Those with jobs in education
have been advised to help protect children from text and email-bullying by ensuring acceptable use policies are in place.
A spokesperson for a child protection organisation said Bluetooth technology has made it easier for children to share potentially distressing images and content with each other.
The internet can give users the illusion of anonymity and safety which could lead them to say or do things that they would avoid face-to-face, she added.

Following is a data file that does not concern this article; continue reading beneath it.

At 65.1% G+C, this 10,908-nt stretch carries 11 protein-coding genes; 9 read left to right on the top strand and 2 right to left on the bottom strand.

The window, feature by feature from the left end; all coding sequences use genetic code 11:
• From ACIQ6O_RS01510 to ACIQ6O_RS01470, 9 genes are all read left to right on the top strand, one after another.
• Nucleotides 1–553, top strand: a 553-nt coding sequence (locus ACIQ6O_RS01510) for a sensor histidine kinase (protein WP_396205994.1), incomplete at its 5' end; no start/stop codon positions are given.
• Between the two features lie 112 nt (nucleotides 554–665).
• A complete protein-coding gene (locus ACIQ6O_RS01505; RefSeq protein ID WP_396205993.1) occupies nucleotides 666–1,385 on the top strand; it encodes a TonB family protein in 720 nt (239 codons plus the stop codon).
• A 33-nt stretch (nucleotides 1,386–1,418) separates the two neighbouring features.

She suggested schools look to agencies such as government advisor Becta for further guidance on technology policy.
In addition, teachers could talk to pupils to help them "understand the consequences of their actions and how technology plays a part".
Children's charity Beatbullying recently revealed that 38 per cent of young people had been sent upsetting or offensive sexual images by text or email.
The charity also reported that 70 per cent of those who received such messages knew the sender.